Repeated problems with sleep – whether you have difficulty falling or staying asleep at night or you fall asleep often during the day – are not normal at any age, and you should see a healthcare professional if your problems persist.
According to a panel of experts from the National Institute of Health, more than half of all people aged 65 or over experience disturbed sleep. Insomnia is the most common complaint and it can be brought on or worsened by numerous conditions and actions.
As we get older, we are more likely to develop chronic medical illnesses that can interfere with our sleep. Asthma and other respiratory diseases, heart disease and itching and coughing can contribute to insomnia.
Many drugs used to treat our medical problems also disrupt sleep. If you take medication for any of the above problems, you should discuss its effects on sleep with your healthcare professional. Even a slight change in the timing or amount of your medication may bring about a change in your sleep and how you feel during the day. Paying close attention to your sleep habits and using relaxation or meditation techniques before going to bed may also help. Some people benefit by having sleeping pills on hand for occasional use, however the overuse of prescription drugs and over the counter medications by elderly people to aid sleep is of serious concern.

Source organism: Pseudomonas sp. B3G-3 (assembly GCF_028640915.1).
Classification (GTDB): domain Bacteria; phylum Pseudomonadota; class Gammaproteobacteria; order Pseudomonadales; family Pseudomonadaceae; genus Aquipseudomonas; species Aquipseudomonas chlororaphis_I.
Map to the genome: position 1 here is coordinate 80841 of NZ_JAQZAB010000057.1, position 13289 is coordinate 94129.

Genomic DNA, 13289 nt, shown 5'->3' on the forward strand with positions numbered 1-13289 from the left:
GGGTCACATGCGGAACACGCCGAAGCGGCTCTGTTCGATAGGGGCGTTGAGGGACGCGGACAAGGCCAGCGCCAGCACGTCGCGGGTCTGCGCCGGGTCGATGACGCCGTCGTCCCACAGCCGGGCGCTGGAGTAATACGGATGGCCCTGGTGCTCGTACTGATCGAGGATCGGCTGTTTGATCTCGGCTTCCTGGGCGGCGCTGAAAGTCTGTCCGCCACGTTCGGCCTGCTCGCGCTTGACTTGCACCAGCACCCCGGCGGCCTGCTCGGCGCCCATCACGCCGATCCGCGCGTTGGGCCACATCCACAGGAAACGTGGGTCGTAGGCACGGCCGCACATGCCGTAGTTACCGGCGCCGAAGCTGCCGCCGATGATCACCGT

Alcohol may help you fall asleep quickly but you may find yourself waking a few hours later. Waking too early after drinking alcohol in the evening hours may represent a “rebound” from the use of alcohol. Waking too early may also be the result of aging and a change in your sleep/wake “timing”.